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Don't Be Afraid To Say No

This article is by member Bob Fritz who has twice made the Swan trip with us, once as mate and once as skipper.

Frequently opportunities to crew on ocean passages appear through advertisements in sailing magazines, over the Internet or through organizations that specialize in placing crew with skippers. Often the destination is exotic, the Caribbean or the South Pacific. To the novice, the lure is irresistible. A boat sailing along in white capped seas under puffy trade wind clouds and under brilliant stars at night is brought to mind. Rum punches in the cockpit in the evenings are envisioned. More than anything else we think about being free from the usual drudgery of work and home and living a life of freedom on the seas.

The reality of the situation is that your dream can come true, or the trip can turn into a nightmare. The is no way to guarantee in advance how it will turn out, but there are some things that you can do to lessen the chances of a bad trip.

Your initial contact is likely to be either through the Internet or by telephone. Even if you conduct an extensive interview through the Internet, you should talk with your potential skipper by phone. You will be asked about your experience level. Be very honest in your assessment of your skills, but by all means project enthusiasm for the passage if you are at all interested. The skipper needs certain skills on board for the passage. Although a person with minimum skills may not be an exact fit, enthusiasm can often be an important positive factor, and in some situations, can overcome a lack of experience. You will be asked for a written resume of your experience. Provide a neat and concise summary of your experience and skills. The latter is very important. Can you cook, navigate, repair diesel engines, use radar, use a SSB radio, etc. Do you speak the language of the country of destination? Include the names and contact information for several references that can attest to your skills and personal characteristics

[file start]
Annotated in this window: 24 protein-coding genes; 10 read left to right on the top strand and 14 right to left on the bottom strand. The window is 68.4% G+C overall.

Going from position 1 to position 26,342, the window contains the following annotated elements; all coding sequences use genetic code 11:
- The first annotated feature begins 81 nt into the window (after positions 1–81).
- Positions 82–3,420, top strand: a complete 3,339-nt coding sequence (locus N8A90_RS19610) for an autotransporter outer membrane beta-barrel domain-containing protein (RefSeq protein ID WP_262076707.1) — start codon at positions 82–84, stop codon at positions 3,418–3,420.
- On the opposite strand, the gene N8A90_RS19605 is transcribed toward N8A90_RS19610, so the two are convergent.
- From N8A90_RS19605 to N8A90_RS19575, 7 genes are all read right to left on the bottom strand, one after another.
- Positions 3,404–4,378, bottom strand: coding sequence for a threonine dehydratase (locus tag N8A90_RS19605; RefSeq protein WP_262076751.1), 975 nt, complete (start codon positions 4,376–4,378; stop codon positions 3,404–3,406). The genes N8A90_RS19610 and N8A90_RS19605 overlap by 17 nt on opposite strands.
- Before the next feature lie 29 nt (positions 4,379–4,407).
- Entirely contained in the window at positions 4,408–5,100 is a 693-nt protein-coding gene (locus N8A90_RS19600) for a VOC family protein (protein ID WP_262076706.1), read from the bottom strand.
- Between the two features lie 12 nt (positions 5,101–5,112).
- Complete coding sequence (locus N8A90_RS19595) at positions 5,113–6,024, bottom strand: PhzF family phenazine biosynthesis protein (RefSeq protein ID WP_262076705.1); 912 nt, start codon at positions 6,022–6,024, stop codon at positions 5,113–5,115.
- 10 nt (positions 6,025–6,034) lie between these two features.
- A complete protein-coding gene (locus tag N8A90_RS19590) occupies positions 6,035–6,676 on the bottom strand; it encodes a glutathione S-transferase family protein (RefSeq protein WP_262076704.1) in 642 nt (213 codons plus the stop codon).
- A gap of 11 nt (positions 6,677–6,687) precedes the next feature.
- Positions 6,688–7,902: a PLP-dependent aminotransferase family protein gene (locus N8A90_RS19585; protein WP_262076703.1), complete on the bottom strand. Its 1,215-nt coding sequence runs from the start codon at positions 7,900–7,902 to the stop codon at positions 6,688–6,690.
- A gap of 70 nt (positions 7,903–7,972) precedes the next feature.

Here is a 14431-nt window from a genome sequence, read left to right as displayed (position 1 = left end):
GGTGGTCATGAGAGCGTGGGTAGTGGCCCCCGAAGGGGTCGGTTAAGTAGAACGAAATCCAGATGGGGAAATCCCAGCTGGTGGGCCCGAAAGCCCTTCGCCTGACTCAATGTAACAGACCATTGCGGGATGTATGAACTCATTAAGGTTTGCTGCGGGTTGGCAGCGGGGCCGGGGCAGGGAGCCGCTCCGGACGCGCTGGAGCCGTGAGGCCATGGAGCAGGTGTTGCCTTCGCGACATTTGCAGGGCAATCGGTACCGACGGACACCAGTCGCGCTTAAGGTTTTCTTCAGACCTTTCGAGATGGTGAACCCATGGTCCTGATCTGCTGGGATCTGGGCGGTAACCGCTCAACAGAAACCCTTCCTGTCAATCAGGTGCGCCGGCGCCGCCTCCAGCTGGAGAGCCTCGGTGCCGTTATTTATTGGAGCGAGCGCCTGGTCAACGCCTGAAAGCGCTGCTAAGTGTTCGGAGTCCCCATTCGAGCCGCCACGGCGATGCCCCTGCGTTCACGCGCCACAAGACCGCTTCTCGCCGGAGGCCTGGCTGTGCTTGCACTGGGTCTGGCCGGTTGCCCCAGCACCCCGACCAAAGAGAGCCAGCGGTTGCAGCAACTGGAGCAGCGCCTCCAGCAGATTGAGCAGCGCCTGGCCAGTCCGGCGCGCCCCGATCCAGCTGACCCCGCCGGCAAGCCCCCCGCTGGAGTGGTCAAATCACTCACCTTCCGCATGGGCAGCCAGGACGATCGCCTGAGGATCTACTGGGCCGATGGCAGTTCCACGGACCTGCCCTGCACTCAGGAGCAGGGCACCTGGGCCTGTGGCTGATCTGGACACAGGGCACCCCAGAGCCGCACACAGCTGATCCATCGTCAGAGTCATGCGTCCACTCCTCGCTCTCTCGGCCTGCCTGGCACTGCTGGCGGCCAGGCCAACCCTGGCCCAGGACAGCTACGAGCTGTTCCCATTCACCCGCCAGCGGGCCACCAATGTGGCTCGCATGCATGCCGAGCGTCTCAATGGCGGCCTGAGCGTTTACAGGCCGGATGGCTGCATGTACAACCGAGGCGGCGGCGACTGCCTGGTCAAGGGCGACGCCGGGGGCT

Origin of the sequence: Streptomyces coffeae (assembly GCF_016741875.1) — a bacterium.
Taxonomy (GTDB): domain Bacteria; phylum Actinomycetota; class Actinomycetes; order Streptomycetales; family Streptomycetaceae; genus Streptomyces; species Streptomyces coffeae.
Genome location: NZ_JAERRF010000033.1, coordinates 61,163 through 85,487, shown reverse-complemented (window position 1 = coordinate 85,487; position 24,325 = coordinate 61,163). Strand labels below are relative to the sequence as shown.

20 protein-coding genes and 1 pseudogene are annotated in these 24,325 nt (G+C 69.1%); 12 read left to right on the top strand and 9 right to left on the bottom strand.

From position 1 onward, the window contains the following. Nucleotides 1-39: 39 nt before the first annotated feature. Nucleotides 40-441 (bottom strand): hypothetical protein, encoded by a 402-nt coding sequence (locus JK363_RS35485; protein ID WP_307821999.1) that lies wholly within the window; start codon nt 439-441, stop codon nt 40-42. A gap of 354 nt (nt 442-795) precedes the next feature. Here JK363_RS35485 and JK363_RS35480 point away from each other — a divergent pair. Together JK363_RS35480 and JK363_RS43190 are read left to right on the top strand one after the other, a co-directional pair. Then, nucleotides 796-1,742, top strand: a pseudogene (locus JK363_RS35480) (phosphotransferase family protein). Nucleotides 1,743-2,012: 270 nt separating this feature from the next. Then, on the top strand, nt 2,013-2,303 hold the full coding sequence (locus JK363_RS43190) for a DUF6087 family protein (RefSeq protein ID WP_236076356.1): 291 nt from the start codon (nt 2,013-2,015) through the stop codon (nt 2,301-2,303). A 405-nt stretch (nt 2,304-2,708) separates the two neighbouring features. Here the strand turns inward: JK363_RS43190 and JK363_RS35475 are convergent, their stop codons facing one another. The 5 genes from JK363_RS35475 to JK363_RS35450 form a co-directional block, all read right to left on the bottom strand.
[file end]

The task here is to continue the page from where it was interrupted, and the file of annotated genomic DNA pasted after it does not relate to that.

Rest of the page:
At this point you should ask the owner/skipper for a written resume of his sailing experience. Preferably this should include the names of former crew who can attest to the skill and sailing personality of the skipper. If the skipper is put off by this request, run; don’t walk, to the nearest exit. It makes little difference if the skipper has extensive offshore experience if he turns into Captain Bligh as soon as land drops below the horizon. Worse yet is the skipper who professes offshore experience but turns into a nervous Nellie as soon as land is out of sight. How dependent is the skipper on technology? For example, is he capable of navigation if the GPS or other electronic toys should die? Remember that a modern sailboat is only one electrical system failure from the great age of sail.